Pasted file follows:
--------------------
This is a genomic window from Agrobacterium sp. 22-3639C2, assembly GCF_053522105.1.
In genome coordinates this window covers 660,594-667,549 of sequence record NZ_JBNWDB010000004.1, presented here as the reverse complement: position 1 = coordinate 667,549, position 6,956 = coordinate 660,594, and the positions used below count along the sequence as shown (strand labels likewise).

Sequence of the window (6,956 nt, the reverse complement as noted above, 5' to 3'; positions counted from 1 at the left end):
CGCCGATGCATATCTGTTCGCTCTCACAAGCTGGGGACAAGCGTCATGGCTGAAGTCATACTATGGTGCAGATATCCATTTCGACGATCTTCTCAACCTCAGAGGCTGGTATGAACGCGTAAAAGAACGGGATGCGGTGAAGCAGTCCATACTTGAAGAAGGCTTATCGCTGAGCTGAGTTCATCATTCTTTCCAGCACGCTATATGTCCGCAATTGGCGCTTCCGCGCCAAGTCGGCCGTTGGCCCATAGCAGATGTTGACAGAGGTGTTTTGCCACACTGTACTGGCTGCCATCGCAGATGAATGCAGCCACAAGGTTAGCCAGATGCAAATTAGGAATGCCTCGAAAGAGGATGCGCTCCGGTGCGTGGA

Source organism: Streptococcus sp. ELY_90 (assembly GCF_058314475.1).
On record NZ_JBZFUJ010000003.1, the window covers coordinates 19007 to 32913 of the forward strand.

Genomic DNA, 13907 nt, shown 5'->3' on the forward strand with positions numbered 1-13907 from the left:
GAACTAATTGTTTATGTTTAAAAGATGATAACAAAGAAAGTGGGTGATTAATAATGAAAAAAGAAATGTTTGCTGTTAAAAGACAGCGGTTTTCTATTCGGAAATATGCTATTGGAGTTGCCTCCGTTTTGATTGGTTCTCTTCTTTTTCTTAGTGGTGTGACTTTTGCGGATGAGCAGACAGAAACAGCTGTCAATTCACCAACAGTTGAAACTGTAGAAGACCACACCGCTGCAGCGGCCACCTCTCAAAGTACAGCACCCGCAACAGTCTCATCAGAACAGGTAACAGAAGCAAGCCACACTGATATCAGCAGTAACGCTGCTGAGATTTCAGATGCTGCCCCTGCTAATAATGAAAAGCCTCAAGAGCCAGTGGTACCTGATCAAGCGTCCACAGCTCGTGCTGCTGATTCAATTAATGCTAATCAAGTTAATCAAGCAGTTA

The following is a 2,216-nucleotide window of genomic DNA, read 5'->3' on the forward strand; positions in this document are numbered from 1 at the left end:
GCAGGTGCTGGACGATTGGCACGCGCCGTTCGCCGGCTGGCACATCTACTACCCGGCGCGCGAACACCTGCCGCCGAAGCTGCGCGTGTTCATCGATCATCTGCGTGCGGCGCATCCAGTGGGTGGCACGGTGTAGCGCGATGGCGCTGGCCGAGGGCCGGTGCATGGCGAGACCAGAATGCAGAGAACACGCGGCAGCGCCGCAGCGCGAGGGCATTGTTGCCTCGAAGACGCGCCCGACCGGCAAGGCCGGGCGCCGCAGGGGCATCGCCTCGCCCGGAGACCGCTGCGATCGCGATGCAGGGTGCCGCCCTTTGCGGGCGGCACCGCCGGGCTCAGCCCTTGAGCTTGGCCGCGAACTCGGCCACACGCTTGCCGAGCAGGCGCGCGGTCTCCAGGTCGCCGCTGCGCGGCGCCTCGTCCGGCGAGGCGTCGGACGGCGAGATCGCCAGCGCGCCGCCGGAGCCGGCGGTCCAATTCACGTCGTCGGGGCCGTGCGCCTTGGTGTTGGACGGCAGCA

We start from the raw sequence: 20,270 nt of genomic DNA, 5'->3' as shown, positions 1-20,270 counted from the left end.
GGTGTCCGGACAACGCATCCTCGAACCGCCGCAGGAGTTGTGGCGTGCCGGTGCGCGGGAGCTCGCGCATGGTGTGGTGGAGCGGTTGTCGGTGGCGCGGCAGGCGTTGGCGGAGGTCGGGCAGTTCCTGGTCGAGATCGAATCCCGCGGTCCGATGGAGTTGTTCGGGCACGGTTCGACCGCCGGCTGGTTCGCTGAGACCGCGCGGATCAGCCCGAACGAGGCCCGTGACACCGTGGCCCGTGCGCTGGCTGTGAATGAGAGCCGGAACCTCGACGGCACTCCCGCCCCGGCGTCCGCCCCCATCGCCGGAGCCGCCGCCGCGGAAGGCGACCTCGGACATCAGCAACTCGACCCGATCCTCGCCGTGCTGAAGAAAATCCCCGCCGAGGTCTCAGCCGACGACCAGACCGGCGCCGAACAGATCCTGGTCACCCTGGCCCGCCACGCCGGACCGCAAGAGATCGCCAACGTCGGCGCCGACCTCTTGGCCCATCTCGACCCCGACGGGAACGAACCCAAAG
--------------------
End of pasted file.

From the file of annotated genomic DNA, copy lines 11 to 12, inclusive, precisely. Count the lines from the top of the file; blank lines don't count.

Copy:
We start from the raw sequence: 20,270 nt of genomic DNA, 5'->3' as shown, positions 1-20,270 counted from the left end.
GGTGTCCGGACAACGCATCCTCGAACCGCCGCAGGAGTTGTGGCGTGCCGGTGCGCGGGAGCTCGCGCATGGTGTGGTGGAGCGGTTGTCGGTGGCGCGGCAGGCGTTGGCGGAGGTCGGGCAGTTCCTGGTCGAGATCGAATCCCGCGGTCCGATGGAGTTGTTCGGGCACGGTTCGACCGCCGGCTGGTTCGCTGAGACCGCGCGGATCAGCCCGAACGAGGCCCGTGACACCGTGGCCCGTGCGCTGGCTGTGAATGAGAGCCGGAACCTCGACGGCACTCCCGCCCCGGCGTCCGCCCCCATCGCCGGAGCCGCCGCCGCGGAAGGCGACCTCGGACATCAGCAACTCGACCCGATCCTCGCCGTGCTGAAGAAAATCCCCGCCGAGGTCTCAGCCGACGACCAGACCGGCGCCGAACAGATCCTGGTCACCCTGGCCCGCCACGCCGGACCGCAAGAGATCGCCAACGTCGGCGCCGACCTCTTGGCCCATCTCGACCCCGACGGGAACGAACCCAAAG